This morning I noticed a post in my Facebook feed. A person had written to a group focused on research in a single county about her new book. In the post she claimed to have "finished writing" the history of a well-known family in the county. While I have never personally researched that family, I know many people who have and know enough persons related to the family that I expected her book to be hundreds of pages. I clicked over to Amazon where the book was being sold, only to discover that her book was only 30 pages in length. My immediate thought was, "You have barely scratched the surface." The book was being sold at an inflated price for the amount of research put into it. I suspect anyone who pays attention to the number of pages in the book will give it a pass. After all, the title implies the author has researched the line all the way back to England, which would not have been in the recent past, knowing the family's deep roots in the region. I suspect that in a few days we'll see bad reviews of the book from the few people who actually are tricked into purchasing it. I would love to see the book just to see how she managed to write a complete history in 30 pages. Did she omit references? Did she not write complete sketches? Did she neglect land and property records? Did she consult wills and probate records? Is the book merely lists of names and dates? Unless I run across it in a public library, I'm unlikely to ever know. However, I am certain that I could write 30 pages on this particular family in almost no time with very minimal research, and most of it would be 20th or 21st century. This would not even begin to scratch the surface of the family and its legacy. It would not even begin to get to the generations that require a little more digging to produce proof that meets genealogical proof standard. I will not be funding the exaggerated claim of the author of the book that popped up in my Facebook feed. I evaluated it before I even saw it based on its length's ability to cover its claims. It did not measure up.

Thursday, December 17, 2015

The New Empire of the Rockies: A History of Northeast Colorado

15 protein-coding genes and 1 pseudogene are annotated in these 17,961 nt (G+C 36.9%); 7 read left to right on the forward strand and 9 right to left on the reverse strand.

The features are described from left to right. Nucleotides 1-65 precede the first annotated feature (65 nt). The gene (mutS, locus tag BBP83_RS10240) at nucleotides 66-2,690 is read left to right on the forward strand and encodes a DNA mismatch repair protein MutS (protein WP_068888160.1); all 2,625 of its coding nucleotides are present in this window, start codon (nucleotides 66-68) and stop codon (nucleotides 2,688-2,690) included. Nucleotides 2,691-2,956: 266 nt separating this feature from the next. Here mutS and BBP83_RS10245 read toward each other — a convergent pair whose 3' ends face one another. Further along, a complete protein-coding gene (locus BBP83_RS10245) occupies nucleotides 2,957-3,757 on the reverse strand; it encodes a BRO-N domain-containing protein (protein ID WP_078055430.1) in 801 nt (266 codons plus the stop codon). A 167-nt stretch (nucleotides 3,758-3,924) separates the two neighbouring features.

Mehls, Steven F. The New Empire of the Rockies: A History of Northeast Colorado. Denver: Bureau of Land Management, 1984.

Chapters in this government publication include:

  1. The Natural Setting
  2. Exploration and the Fur Trade
  3. The Pike's Peak Gold Rush and After
  4. The Ranchers' Frontier
  5. The Sodbusters Arrive
  6. Early Mining in Northeastern Colorado
  7. The Transportation Frontier in Northeastern Colorado
  8. The Urban Frontier
  9. The 1890s, a Time for Change
  10. The Early Twentieth Century
  11. Depression Decades, 1920-1940
  12. Northeastern Colorado Since 1940

This volume is available at many libraries associated with the Federal Depository Library Program or online through HathiTrust Digital Library.

Labels: ,

Saturday, December 12, 2015

Remember the Sabbath Day . . .

"Remember the sabbath day, to keep it holy." Exodus 20: 8 (KJV)

We memorized these words as children. It is the fourth of the Ten Commandments. While the Jews observed their Sabbath on Saturday, the seventh day, Christians celebrated a sabbath principle on Sunday which is often referred to as the Lord's Day.

In recent years many no longer observe this commandment in any shape or form. Choirs for ages three through high school presented a program called "Songs of the Season" at our church yesterday. One of the parents came in Sunday morning. His daughter's soccer practice had been moved from two to four until five to seven. The choirs were meeting in the five o'clock hour for their normal rehearsal. The performance was at six. He was trying to figure out just how long his daughter could stay at soccer. It was clear the parent considered soccer more important than the rehearsal time.

When I was growing up, the parent would have told the daughter that she was going to church and not to soccer. Of course, the soccer coaches in the 1970s, if soccer was even played in our area then, would not have scheduled a practice during what was certain to be a conflict with church services.

It made me reflect on what we are communicating to today's children. Are we showing them the importance and priority of God in their lives when we won't prioritize Him over secular activities?

I work at a Christian university which has also quit observing the Sabbath principle. Facilities such as the library which once were shuttered on Sunday are now open, even during times where church services are being held. This same institution wants its employees to be involved in church activities and leadership, yet they make it difficult for employees who must work to keep these facilities open to do so. Are we teaching students the importance and priority of worship? Are we teaching them the principle of a Sabbath rest?

It is time for Christians to rethink their priorities in the light of Biblical teaching. We need a few more parents standing up to tell their kids coaches that their sons and daughters will be at church. We need a few more Christian employers to follow the lead of Chick-Fil-A and Hobby Lobby by being closed on Sunday. We need to spend more time with family and in worship of a truly awesome God.